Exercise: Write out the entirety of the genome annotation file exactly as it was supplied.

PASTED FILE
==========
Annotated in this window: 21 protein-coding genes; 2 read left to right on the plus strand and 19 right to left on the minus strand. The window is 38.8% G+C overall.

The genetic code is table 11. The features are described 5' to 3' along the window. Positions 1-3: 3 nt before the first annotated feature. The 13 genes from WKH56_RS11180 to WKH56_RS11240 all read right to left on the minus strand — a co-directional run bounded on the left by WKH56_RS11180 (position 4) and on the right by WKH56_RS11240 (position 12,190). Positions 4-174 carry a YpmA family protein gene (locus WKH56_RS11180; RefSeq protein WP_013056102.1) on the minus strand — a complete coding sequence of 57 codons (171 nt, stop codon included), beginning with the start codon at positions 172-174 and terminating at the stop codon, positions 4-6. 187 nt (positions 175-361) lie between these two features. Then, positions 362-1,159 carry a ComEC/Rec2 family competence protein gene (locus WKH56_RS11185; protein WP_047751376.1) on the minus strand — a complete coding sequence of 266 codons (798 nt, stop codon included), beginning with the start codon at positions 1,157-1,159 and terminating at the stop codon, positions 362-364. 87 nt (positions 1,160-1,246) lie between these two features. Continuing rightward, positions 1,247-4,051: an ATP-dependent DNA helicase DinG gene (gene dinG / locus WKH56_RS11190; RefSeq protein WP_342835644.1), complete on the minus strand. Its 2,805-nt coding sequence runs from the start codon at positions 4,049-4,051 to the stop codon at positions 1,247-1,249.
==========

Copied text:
Annotated in this window: 21 protein-coding genes; 2 read left to right on the plus strand and 19 right to left on the minus strand. The window is 38.8% G+C overall.

The genetic code is table 11. The features are described 5' to 3' along the window. Positions 1-3: 3 nt before the first annotated feature. The 13 genes from WKH56_RS11180 to WKH56_RS11240 all read right to left on the minus strand — a co-directional run bounded on the left by WKH56_RS11180 (position 4) and on the right by WKH56_RS11240 (position 12,190). Positions 4-174 carry a YpmA family protein gene (locus WKH56_RS11180; RefSeq protein WP_013056102.1) on the minus strand — a complete coding sequence of 57 codons (171 nt, stop codon included), beginning with the start codon at positions 172-174 and terminating at the stop codon, positions 4-6. 187 nt (positions 175-361) lie between these two features. Then, positions 362-1,159 carry a ComEC/Rec2 family competence protein gene (locus WKH56_RS11185; protein WP_047751376.1) on the minus strand — a complete coding sequence of 266 codons (798 nt, stop codon included), beginning with the start codon at positions 1,157-1,159 and terminating at the stop codon, positions 362-364. 87 nt (positions 1,160-1,246) lie between these two features. Continuing rightward, positions 1,247-4,051: an ATP-dependent DNA helicase DinG gene (gene dinG / locus WKH56_RS11190; RefSeq protein WP_342835644.1), complete on the minus strand. Its 2,805-nt coding sequence runs from the start codon at positions 4,049-4,051 to the stop codon at positions 1,247-1,249.